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Cult Health Sex. 2017 Dec;19(12):1329-1343. doi: 10.1080/13691058.2017.1312530. Epub 2017 Apr 18.

Intersectional stigma among midlife and older Black women living with HIV.

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a Department of Anthropology , University of Maryland , College Park , MD, USA.
b Department of Epidemiology and Biostatistics , School of Public Health, University of Maryland , College Park , MD, USA.


HIV-related stigma is a barrier to the prevention and treatment of HIV. For midlife and older Black women, the nature and intensity of HIV-related stigma may be compounded by their multiple marginalised social status based on gender, race, and age. We examined the perceptions and experiences of HIV-related stigma among midlife and older Black women living in Prince George's County, Maryland, USA. Between 2014 and 2015, we conducted semi-structured interviews with a sample of 35 midlife and older Black women living with HIV. Using a modified grounded theory approach, we explored emergent themes related to the manifestation and experience of intersectional stigma and changes in stigma experience over time. Our findings suggest that intersectional stigma is a central feature in midlife and older Black women's lives, with women reporting experiences of intersectional stigma at the interpersonal/familial, community, and institutional/structural levels. Although women acknowledged gradual acceptance of their HIV-positive status over time, they continued to experience negative responses related to gender, race, age, and disease. Our findings indicate that a more robust understanding of the impact of HIV-related stigma requires work to consider the complex manifestations of intersectional stigma among an increasingly aging population of Black women in the USA.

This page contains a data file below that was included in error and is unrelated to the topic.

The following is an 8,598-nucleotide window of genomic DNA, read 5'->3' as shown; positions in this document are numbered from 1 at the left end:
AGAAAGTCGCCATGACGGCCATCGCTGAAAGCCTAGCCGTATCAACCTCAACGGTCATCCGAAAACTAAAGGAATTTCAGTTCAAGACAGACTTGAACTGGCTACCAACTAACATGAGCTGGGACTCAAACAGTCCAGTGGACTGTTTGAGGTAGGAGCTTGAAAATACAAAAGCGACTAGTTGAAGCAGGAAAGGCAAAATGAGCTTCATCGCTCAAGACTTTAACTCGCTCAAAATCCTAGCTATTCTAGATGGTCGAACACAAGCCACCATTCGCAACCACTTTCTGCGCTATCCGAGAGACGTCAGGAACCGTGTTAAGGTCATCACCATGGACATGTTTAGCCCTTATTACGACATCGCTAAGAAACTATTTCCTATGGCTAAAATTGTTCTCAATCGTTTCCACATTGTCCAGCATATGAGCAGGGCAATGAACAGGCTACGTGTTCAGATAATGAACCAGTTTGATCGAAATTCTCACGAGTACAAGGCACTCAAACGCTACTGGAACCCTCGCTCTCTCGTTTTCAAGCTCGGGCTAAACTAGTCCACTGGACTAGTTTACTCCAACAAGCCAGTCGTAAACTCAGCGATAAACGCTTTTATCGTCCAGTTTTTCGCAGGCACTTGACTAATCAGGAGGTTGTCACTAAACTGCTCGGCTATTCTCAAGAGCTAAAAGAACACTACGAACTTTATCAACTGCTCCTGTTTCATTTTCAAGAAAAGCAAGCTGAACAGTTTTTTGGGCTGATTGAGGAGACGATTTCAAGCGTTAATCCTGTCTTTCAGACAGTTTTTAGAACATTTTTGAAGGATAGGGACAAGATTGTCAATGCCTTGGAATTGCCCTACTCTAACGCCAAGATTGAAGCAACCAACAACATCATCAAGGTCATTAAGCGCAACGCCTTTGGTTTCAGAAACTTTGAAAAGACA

Aging; Black women; HIV; intersectionality; midlife; stigma

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